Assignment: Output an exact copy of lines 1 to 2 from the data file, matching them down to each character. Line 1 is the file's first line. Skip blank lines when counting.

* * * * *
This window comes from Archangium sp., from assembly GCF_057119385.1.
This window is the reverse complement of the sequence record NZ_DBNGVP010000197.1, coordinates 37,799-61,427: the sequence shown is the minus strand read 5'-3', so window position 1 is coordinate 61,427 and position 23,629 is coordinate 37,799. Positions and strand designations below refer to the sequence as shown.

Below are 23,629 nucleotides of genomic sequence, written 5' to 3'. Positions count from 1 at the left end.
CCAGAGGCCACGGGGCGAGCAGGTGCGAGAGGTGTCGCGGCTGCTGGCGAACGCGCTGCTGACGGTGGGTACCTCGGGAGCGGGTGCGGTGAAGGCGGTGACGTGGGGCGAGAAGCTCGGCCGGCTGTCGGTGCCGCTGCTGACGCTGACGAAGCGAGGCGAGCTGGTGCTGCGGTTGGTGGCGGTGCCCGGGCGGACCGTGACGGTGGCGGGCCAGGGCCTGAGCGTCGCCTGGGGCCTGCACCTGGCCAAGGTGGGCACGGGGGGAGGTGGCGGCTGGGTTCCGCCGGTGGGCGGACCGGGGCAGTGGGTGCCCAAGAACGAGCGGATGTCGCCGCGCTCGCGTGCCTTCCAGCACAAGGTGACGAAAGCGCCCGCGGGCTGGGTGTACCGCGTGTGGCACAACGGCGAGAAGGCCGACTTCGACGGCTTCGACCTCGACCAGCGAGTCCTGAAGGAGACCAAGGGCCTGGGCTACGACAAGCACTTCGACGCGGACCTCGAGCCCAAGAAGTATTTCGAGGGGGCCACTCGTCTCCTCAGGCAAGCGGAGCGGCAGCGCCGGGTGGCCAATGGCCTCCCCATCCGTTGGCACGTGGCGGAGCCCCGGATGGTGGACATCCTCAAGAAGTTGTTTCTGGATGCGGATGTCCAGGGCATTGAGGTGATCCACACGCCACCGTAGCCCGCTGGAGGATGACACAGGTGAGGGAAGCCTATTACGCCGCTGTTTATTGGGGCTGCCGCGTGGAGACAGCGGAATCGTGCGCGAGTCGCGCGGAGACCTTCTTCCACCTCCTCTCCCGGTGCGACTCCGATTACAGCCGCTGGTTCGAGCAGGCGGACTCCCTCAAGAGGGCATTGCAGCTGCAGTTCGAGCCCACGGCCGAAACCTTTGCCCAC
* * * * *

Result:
This window comes from Archangium sp., from assembly GCF_057119385.1.
This window is the reverse complement of the sequence record NZ_DBNGVP010000197.1, coordinates 37,799-61,427: the sequence shown is the minus strand read 5'-3', so window position 1 is coordinate 61,427 and position 23,629 is coordinate 37,799. Positions and strand designations below refer to the sequence as shown.